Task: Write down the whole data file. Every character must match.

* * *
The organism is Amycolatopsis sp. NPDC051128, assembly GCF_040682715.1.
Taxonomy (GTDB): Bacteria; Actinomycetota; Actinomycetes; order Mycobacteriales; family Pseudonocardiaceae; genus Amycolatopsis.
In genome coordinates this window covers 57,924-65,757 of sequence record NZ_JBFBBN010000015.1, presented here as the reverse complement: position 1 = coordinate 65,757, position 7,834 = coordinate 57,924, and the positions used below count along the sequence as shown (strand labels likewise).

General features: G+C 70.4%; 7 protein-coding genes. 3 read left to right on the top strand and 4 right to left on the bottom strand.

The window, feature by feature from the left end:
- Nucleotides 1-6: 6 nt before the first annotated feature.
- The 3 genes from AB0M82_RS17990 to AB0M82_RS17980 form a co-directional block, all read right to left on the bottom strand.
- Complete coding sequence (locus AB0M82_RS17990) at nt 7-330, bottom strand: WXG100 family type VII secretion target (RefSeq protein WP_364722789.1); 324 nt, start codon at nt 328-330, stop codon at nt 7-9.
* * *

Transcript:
The organism is Amycolatopsis sp. NPDC051128, assembly GCF_040682715.1.
Taxonomy (GTDB): Bacteria; Actinomycetota; Actinomycetes; order Mycobacteriales; family Pseudonocardiaceae; genus Amycolatopsis.
In genome coordinates this window covers 57,924-65,757 of sequence record NZ_JBFBBN010000015.1, presented here as the reverse complement: position 1 = coordinate 65,757, position 7,834 = coordinate 57,924, and the positions used below count along the sequence as shown (strand labels likewise).

General features: G+C 70.4%; 7 protein-coding genes. 3 read left to right on the top strand and 4 right to left on the bottom strand.

The window, feature by feature from the left end:
- Nucleotides 1-6: 6 nt before the first annotated feature.
- The 3 genes from AB0M82_RS17990 to AB0M82_RS17980 form a co-directional block, all read right to left on the bottom strand.
- Complete coding sequence (locus AB0M82_RS17990) at nt 7-330, bottom strand: WXG100 family type VII secretion target (RefSeq protein WP_364722789.1); 324 nt, start codon at nt 328-330, stop codon at nt 7-9.